Tuesday, June 8

Tuesday Farm Photos: Amish Neighbors and an Easy Orange Cake for Strawberry Season

Amish Wagon
Don't you just love this wagon?

Several Amish families moved to this area two years ago, and in my opinion we're all the luckier for it. All of our new Amish neighbors that I've met have been very friendly, and they've already brought much to our rural community.
There are three basket makers and a furniture maker (who we might have build us a bed for the new living quarters). A couple of Amish women sell homemade baked goods on the square in town.

Two brothers who live on adjacent farms about 10 miles down the road (and across the street from the
donkey peddling cowboy) built us a gorgeous new sheep barn last fall to replace the one that was falling down, and a giant new haybarn in April to replace the one that was really falling down (pictures coming of both new buildings one of these days, I swear). The wonderful rough cut siding on the sheep barn (which you can see here) came from the Amish sawmill down the road.

More below . .

One of those carpenter brothers sets up a stand next to his house each summer and sells organic produce from his family's large garden. They grow wonderful sweet corn, and I think I ended up buying most of their early tomato harvest last year, since I didn't get my tomato plants in the ground until (please don't try this at home) July.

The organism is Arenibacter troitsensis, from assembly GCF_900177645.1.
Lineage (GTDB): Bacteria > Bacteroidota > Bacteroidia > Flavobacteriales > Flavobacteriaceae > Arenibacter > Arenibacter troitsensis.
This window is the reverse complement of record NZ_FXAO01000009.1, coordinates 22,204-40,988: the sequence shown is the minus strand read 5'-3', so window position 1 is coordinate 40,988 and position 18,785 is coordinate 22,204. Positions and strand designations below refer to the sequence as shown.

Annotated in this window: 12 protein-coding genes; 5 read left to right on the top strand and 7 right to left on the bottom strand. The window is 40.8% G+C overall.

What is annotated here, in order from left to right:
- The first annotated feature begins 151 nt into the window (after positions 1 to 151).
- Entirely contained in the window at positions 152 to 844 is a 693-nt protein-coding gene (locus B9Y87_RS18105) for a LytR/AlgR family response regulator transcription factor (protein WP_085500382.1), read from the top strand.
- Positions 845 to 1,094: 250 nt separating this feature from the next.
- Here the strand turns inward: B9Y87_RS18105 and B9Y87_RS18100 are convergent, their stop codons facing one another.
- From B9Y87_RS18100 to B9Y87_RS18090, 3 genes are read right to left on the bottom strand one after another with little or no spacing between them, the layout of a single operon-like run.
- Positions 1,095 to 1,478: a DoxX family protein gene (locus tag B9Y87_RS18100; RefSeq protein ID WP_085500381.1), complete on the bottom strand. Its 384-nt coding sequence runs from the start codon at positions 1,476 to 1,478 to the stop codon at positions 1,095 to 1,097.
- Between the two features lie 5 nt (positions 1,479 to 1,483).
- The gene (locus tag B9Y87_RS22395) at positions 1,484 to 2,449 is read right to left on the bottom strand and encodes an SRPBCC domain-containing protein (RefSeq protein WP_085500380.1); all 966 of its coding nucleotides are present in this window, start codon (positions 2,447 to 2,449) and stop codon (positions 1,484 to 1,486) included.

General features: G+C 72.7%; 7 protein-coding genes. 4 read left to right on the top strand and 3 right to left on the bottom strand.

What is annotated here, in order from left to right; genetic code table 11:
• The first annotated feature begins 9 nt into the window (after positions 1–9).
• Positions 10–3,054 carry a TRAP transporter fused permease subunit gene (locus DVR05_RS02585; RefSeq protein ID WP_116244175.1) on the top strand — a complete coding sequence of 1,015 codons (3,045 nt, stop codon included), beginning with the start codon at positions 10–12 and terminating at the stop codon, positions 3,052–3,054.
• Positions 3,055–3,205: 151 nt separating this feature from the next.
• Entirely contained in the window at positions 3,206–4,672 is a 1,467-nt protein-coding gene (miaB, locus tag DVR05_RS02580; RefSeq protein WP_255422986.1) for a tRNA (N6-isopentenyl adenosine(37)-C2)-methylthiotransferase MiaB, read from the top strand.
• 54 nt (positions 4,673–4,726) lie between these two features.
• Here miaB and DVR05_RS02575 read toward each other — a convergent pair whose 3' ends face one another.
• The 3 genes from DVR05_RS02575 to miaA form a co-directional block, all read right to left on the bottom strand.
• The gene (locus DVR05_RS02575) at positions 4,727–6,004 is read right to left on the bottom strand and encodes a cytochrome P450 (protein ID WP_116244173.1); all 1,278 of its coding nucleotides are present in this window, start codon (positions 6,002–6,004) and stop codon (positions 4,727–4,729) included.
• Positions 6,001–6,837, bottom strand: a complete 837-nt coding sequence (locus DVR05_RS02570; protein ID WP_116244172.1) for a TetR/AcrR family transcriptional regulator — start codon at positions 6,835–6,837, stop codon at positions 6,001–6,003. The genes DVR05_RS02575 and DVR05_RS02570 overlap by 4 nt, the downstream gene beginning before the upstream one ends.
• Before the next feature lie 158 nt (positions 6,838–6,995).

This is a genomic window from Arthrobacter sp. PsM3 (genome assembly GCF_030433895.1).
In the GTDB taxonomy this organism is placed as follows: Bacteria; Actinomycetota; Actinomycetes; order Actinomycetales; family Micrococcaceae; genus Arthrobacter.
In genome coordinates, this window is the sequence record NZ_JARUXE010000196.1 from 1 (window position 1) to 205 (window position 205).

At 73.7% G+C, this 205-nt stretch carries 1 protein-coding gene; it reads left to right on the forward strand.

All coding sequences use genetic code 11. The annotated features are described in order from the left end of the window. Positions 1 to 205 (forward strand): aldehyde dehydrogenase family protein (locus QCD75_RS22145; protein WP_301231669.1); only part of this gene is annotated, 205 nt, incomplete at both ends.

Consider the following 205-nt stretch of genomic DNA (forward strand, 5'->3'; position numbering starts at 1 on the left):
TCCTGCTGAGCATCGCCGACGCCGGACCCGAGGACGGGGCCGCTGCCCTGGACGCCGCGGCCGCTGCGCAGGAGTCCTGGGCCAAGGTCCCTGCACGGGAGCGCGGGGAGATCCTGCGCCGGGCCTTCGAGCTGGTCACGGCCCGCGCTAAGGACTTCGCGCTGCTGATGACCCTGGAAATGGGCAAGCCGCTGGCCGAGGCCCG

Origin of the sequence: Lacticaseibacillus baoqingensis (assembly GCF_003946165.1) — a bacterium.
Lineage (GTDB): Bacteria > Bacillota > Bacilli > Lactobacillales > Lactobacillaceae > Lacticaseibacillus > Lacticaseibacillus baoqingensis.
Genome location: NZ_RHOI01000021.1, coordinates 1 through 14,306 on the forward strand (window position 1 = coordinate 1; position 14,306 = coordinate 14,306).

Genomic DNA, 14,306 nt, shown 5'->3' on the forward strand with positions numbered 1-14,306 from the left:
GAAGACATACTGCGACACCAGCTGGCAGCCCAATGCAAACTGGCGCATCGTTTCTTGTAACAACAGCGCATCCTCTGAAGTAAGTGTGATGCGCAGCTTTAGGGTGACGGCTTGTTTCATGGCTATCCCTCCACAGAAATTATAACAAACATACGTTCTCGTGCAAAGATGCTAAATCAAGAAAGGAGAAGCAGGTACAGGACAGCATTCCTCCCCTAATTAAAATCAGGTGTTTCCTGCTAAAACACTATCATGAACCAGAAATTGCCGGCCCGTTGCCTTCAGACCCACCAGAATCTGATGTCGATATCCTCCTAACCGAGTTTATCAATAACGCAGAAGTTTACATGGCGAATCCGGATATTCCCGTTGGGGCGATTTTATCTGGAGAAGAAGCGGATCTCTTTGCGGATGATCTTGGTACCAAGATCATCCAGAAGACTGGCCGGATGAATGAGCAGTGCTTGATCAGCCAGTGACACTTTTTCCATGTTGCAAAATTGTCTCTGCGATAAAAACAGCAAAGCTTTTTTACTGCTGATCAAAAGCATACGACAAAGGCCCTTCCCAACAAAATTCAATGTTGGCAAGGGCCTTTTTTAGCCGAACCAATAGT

The stand is run on the honor system so you can shop even if they're not home; the reasonable prices are posted, and you just leave your money in the coffee can on the table, making change if you need it.

Why I Love Our Amish Neighbors

Picturesque horse drawn buggies now dot the landscape, and we get to see cool things like the wagon pictured above. I'm really enjoying the cultural diversity. But best of all? This time of year, three of the Amish families sell organic strawberries.

Easy Orange Loaf Cake with Garden Strawberries

My favorite way to eat strawberries is standing outside next to the berry patch. My second favorite way is alongside a slice of this moist, not overly-sweet Orange Loaf Cake that I first wrote about two years ago and have been enjoying ever since (it's also very nice with blueberries). If you feel like going all out—which I highly recommend—then serve your orange cake and berrries with big scoops of some really good vanilla ice cream, preferably for breakfast.

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Delicious no matter what the spelling.

Eating seasonally essentially means that you devour your fill and then some so you won't desire that food again until next year. The two of us managed to wolf down 13 quarts of fresh strawberries over the past several weeks. Our craving has definitely been satisfied.

More from our Amish neighbors:
7/30/08: Super Market

More sweet treats you might enjoy:
Cookies and Bars

Muffins and Scones
Cranberry Christmas Scones (tasty any time of year)
100% Whole Grain Bran Muffins (four different flavors)

Cakes, Tarts, and More

Still hungry? You'll find links to all my sweet and savory Less Fuss, More Flavor recipes in the Farmgirl Fare Recipe Index.